A new exhibition by Chinese and Arab artists that opens at the Galleries China and Arab Art in London, will reveal some new images from the Middle Eastern and Central Asian worlds, and show how the two cultures have developed and evolved over the centuries.
The exhibition, The Age of the Art, is the brainchild of Shanghai artist Wang Li, who is a founding member of the “China Arts Consortium,” an umbrella group of museums and art institutions in the country.
Its goal is to bring together an array of cultures to share their artistic and cultural heritage, including art, architecture, design, film, music, and design, according to a statement on the Gallerie’s website.
In addition to Li, the exhibition includes two other members of the China Arts Consortium, artist and director Zhang Qiang and director and artist Liu Zhijian.
The exhibition will also include photographs, paintings, drawings, and sculpture by artists from the cities of Tianjin, Beijing, Shanghai, and Hong Kong.
The show, which runs through January 28, was curated by British artist Peter Smith.
The collection was curated and curated by the Shanghai Museum of Modern Art.
It includes works by artists, including Wang Li and Zhang Qiumiang, and works by prominent Asian and Arab Muslim art and design.
In addition, a gallery of contemporary art from Shanghai is also included.
In China, the Muslim art community has been particularly influential on art trends in the past two decades.
The Muslim community is known for its rich heritage of Islamic art, which spans centuries.
This collection shows a rich and vibrant artistic tradition that spans the Middle Ages, from the 9th to the 19th centuries, and the Renaissance and Art Nouveau periods.
It’s one of the first exhibitions of its kind in the Middle-East, according the Galleria’s website, and includes works from more than 40 countries.
In the exhibition, which is in Chinese, Arabic, English, French, German, Japanese, Italian, Korean, and Spanish, artists from different ethnic groups from China and in other parts of the Middle Arab world will show off their art.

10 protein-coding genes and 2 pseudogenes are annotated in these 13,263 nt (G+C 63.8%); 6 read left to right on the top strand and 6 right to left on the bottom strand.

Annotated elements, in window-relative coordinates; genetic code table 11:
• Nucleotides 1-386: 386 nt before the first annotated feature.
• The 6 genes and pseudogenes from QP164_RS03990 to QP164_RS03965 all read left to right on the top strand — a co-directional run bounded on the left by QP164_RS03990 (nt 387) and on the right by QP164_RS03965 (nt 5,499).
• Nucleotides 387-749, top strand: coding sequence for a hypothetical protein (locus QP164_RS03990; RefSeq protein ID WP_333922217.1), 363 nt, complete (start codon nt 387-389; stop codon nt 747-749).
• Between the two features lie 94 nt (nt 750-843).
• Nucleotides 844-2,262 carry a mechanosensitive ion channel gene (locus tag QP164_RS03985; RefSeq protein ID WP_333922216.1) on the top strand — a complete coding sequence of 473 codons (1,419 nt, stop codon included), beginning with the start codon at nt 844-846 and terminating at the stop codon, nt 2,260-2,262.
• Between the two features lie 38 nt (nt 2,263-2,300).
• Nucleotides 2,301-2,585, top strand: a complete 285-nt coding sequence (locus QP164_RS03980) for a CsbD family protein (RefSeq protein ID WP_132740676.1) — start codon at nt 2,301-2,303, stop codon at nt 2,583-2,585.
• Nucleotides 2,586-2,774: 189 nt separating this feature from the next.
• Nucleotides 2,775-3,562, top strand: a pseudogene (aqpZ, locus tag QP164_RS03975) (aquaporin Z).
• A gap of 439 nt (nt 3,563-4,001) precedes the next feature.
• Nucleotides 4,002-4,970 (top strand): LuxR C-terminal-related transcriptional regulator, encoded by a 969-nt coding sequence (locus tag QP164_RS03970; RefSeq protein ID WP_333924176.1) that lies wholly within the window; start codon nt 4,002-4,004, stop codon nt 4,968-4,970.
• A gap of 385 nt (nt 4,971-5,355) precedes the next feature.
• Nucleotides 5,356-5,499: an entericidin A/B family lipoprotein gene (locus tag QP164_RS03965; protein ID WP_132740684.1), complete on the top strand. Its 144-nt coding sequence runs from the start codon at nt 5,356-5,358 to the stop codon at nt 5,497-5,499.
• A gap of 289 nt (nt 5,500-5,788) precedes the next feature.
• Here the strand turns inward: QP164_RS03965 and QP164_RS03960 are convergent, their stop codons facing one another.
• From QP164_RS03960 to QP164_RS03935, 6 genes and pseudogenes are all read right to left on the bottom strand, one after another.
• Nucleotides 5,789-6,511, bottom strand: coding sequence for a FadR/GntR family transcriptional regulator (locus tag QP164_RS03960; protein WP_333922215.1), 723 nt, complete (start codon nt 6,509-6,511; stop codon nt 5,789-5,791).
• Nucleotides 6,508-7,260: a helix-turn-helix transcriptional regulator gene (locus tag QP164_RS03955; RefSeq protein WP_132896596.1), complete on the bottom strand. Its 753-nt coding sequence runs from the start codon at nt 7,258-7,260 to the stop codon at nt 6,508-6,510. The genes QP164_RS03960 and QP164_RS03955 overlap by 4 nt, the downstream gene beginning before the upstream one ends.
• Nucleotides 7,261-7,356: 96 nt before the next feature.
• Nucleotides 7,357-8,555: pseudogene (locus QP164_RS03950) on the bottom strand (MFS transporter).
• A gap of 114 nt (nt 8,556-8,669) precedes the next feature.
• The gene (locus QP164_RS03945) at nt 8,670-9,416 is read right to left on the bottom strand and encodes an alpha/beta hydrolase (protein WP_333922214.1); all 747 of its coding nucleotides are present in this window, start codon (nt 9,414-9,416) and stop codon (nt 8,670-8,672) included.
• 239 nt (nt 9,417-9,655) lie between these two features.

The artists included in the show are all part of the Islamic Art Consortium, and all of them have participated in the creation of their art, according a statement from the Galliere.
“In this project, we hope to present diverse cultures and traditions of the art world that are not usually depicted in the international art world,” the statement read.
“We are looking to bring to the public a unique and unique exhibition that showcases the diversity and richness of the artistic world in the Arab world.”
The exhibition is curated by Peter Smith, who specializes in Chinese and Arabic art.
He said he chose the Middle Arabic art as the first art that he wanted to represent, given the diverse cultural influences that make up the Muslim community.
Smith said the Arab art community was a “totally new phenomenon” to the world, and that it was an “indisputable part of art history.”
“It’s just a matter of time,” he said.
Smith and the Chinese and Arabs will work together to explore new ways to interact and explore new aspects of art and culture in the region, Smith said.
The work in the exhibition is not meant to be an indictment of Islam, but rather an expression of a shared history.
The Chinese art scene is one of “the most vibrant, fascinating and diverse,” Smith said, noting that the Middle Arabs had a profound influence on art throughout the Middle Kingdom, where they built a major empire, including the Abbasid Caliphate in Baghdad.
Smith also pointed to the impact that Chinese art has had in China.
“The Chinese and the Arab culture have an important cultural impact on Chinese culture, as well as the art of China, as it continues to grow and evolve,” he wrote.